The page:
My work.

TAPS Magazine, "Tradition vs Innovation: Craft Beer in Kyoto" July 2014.
A travel column story comparing the traditions of Japanese craftsmanship and craft beer in Kyoto, for a Canadian beer enthusiast print magazine. 
In Kyoto, tradition runs strong and true. This is beautiful to witness in the historic buildings and colorful arts, but it may be holding back innovation in the new craft of beer. 


TAPS Magazine, "On the Rocks: The Beer Cultures of Vietnam" May 2014.
A feature story examining the differing beer cultures of North and South Vietnam, for a Canadian beer enthusiast print magazine. 
In the North, people drink 'bia hoi' -- literally, "gassed beer," a cheap, weak, state-produced lager -- in vast, tarpaulin-covered outdoor beer stalls. In the South, people are flocking to Czech and German clone breweries to savor quality reproductions of classic European beers. Is there a middle ground to be found?  


TAPS Magazine, "Baltic Beer: 3 Girls, 2 Countries, 1 Mission" February 2014.
The magazine cover story about a women's beer-tasting road trip in Lithuania and Estonia for a Canadian beer enthusiast print magazine.

Here’s some good news for beer: a previously-overlooked corner of the world is reviving old traditions and developing new ones. Estonia and Lithuania, the former Eastern Bloc countries south of Finland and west of Russia, have thrown back the Iron Curtain that once cast their beer culture into the shadows and are now allowing us to have a taste.
 

Adventure Cycling, "The Great Five Borough Bike Tour" June 2005.
A feature story about my family memoirs of bicycling the Great Five Boro Bike Tour in New York City for a national bicycle touring print magazine.

I was driving down a rural Montana road when the news report first crackled through that New York’s World Trade Center twin towers had fallen. As I tried to envision the the ensuing mayhem that must be going on, my mind was flooded with memories of my times in New York City: subway rides, shopping in the Village, the wonder I felt looking up at those tall buildings, and what had become our family tradition for several years, riding in Bike New York: The Great Five Borough Bike Tour. To me, the city and the tour are inseparable.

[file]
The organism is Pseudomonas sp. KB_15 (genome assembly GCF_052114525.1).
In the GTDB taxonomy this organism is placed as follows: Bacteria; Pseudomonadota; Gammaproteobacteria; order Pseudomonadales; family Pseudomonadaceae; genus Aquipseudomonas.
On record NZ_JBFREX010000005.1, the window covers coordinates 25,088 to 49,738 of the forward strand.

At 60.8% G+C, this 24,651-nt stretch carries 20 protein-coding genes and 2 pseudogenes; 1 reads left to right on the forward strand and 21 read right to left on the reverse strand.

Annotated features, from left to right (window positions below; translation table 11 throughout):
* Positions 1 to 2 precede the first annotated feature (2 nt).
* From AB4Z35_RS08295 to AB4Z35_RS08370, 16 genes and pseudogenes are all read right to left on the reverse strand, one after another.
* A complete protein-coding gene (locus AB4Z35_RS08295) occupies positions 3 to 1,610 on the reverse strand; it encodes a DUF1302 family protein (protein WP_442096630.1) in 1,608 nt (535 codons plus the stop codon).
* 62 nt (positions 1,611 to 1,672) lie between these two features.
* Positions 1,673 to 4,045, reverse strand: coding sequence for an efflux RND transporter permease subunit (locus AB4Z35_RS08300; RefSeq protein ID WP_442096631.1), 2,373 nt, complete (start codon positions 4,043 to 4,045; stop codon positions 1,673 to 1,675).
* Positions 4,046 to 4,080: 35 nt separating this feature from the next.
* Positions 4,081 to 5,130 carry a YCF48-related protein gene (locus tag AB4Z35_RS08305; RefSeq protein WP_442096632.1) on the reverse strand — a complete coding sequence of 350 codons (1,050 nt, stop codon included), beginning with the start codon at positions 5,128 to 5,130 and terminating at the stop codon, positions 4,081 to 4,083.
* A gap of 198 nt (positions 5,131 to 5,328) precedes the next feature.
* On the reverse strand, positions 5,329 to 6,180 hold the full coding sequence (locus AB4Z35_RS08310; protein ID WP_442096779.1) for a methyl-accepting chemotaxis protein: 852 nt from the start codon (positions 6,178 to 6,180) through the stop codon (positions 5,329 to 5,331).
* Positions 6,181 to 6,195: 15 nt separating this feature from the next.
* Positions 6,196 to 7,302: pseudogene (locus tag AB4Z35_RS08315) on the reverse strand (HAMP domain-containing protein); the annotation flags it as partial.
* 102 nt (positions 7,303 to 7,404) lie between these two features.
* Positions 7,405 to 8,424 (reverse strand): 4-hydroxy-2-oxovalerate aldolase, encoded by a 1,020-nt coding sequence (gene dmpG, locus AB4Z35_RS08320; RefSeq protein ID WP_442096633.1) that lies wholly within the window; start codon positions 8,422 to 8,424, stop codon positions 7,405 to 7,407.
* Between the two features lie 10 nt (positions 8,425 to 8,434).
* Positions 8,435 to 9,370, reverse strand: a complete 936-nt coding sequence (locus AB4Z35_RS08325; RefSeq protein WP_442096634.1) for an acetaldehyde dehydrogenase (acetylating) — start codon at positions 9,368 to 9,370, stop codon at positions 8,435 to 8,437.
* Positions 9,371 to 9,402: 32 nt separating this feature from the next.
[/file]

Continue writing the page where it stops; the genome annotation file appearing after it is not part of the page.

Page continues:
1859 Magazine, "Windfall or Windbag?" January 2011
Wrote a point-counterpoint column on the merits of wind energy for an Oregon lifestyle print magazine.
 
At the end of the day, this is about responsibly sited, clean, renewable, American-made energy in Oregon, together with desperately needed jobs, income for landowners, taxes and spending. Now that’s a win-win-wind.


Antelope Ridge Wind Farm Strategic Investment Program (SIP) Press Release, October 2010
Negotiated a multi-million dollar agreement on a tax program between Antelope Ridge Wind Farm, Union County, and the City of Union and subsequently wrote the press release. 

Over the 15-year term of the SIP, tax and fee revenue generated by the proposed 300 MW project will infuse more than $40 million into Union County. 

Antelope Ridge Wind Farm Application for Site Certificate, 2009-2011
Wrote and edited a 2,000+ page permitting application for a 300 megawatt wind farm, managing a team of dozens of experts and support staff, and submitting it to the government agency on-time with the company's deadline.

Applicant proposes to develop, construct and operate the Facility in Union County, Oregon, with a generating capacity of up to 300 MW using up to 164 turbines. The Facility will be located on private and state land in Union County, approximately 10 miles southeast of La Grande, Oregon.

Garnet Ghost Town Grant Application Narrative, Spring 2003
Wrote a winning grant application to the National Endowment for the Humanities, earning the Garnet Preservation Association a $120,000 matched endowment fund. 

Nestled among the dark conifers of the Garnet Range, the gray, weathered wood buildings of Garnet Ghost Town appear stark in contrast. The creaky old buildings are a reminder that what appears to be a quiet, peaceful spot was once a bustling town of over 1,000 residents, a tiny metropolis seemingly in the middle of nowhere.